About this artwork
This pencil drawing has a mysterious and frustrating aspect. The elongated shapes look like words which have been deliberately and artfully scribbled over. Floating like clouds at the top of the page, they are out of our reach as we cannot read what they say, but the viewer's attention is therefore transferred to the shapes on the page and the quality of the medium. In some of Beuys's drawings which include text, the artist covered selected words with materials like Braunkreuz oil paint to let the medium 'absorb' them.
- title: Untitled
- accession number: AR00651
- artist: Joseph BeuysGerman (1921 - 1986)
- gallery: In Storage
- object type: Work on paper
- materials: Graphite on paper
- date created: 1961
- measurements: 29.70 x 20.90 cm
- credit line: ARTIST ROOMS National Galleries of Scotland and Tate. Acquired jointly through The d'Offay Donation with assistance from the National Heritage Memorial Fund and the Art Fund 2008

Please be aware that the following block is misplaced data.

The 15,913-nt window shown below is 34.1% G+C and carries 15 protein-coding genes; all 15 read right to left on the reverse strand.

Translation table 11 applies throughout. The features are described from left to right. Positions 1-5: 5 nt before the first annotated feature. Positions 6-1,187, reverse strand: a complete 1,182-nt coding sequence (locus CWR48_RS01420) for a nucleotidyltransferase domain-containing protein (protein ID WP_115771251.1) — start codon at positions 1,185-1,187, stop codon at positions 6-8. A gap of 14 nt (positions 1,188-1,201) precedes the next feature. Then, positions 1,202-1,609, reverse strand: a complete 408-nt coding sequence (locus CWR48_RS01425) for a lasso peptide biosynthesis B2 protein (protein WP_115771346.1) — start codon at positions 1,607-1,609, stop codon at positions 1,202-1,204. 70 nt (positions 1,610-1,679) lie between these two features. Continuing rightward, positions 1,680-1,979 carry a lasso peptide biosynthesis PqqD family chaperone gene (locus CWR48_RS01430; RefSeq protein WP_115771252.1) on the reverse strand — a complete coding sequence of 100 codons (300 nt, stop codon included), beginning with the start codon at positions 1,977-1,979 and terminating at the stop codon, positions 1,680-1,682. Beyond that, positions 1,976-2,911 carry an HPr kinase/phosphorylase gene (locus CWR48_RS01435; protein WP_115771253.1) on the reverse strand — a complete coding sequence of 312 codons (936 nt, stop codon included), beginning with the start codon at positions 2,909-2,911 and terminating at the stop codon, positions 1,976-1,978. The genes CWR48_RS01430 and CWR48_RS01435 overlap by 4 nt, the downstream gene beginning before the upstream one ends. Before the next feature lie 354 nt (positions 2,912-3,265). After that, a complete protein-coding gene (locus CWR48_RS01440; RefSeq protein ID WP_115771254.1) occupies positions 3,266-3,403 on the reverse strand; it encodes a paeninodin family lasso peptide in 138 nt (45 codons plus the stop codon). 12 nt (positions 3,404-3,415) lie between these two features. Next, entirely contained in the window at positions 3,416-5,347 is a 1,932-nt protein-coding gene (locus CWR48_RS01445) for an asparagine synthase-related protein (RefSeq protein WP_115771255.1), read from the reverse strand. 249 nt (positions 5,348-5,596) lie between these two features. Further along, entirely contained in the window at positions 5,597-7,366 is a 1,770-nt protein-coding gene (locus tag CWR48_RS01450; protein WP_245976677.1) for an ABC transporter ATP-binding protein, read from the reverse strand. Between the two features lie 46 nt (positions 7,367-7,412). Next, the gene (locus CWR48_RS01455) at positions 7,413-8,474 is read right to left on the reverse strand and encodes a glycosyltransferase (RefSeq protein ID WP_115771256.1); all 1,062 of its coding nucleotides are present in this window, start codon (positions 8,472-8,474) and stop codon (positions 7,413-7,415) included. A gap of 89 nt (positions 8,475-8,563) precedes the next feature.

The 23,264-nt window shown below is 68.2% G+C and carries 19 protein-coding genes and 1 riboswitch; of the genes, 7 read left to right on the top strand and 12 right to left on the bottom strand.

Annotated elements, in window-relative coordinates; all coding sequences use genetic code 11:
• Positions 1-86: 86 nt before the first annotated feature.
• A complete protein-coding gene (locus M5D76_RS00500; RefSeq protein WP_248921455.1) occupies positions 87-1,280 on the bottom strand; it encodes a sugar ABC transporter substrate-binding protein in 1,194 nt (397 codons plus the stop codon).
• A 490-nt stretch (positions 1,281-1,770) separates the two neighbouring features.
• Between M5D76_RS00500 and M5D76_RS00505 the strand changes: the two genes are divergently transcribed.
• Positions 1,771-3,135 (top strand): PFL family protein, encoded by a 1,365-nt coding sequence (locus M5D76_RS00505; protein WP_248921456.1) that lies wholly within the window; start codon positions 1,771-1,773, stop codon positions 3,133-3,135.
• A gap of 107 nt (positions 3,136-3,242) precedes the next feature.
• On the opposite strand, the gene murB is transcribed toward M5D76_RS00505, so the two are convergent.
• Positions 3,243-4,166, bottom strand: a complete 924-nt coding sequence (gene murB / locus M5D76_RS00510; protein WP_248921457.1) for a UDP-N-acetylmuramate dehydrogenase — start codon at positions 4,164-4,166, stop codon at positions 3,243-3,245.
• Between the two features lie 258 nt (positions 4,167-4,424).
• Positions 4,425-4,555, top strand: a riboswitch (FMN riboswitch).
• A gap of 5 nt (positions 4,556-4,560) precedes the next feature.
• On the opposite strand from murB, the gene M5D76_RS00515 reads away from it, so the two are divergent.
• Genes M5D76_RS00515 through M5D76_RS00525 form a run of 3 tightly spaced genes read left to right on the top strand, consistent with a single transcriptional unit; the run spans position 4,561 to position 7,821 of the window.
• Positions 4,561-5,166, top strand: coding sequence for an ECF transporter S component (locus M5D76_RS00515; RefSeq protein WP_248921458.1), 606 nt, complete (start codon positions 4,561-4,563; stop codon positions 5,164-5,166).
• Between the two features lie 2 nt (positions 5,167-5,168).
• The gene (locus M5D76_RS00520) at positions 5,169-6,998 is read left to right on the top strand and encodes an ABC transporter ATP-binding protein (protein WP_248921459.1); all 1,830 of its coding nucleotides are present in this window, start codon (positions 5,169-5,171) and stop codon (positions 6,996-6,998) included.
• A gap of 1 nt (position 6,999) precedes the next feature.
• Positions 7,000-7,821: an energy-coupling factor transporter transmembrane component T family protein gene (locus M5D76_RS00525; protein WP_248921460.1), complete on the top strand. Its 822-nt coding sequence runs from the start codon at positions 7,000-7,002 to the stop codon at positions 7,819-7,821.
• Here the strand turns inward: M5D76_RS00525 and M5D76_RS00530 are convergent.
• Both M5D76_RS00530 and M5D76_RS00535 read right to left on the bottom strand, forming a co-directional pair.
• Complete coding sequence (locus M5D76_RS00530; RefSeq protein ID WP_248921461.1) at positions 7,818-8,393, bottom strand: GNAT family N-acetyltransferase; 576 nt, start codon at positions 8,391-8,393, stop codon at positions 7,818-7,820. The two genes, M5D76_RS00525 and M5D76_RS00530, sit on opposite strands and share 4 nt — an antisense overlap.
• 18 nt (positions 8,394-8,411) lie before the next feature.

- copyright: © DACS 2016.
- photographer: Antonia Reeve
German artist Beuys believed that art was integral to everyday life. His own art was shaped by an experience early in his life. As a Luftwaffe pilot during the war, Beuys was shot down over the Crimea and was saved by nomadic Tartars. Barely alive, he was wrapped in felt and fat which preserved his body heat, and taken to safety on sledges pulled by dogs. This incident, and these particular elements, informed much of his art, which has a redemptive, mystical and ritualistic character. Central to his work were his 'Actions', which involved teaching, audience discussion and performance. The recurrent themes were social and political. Associated with the ecological movement - he was a founder member of the Green Party - he also had a strong influence on German politics.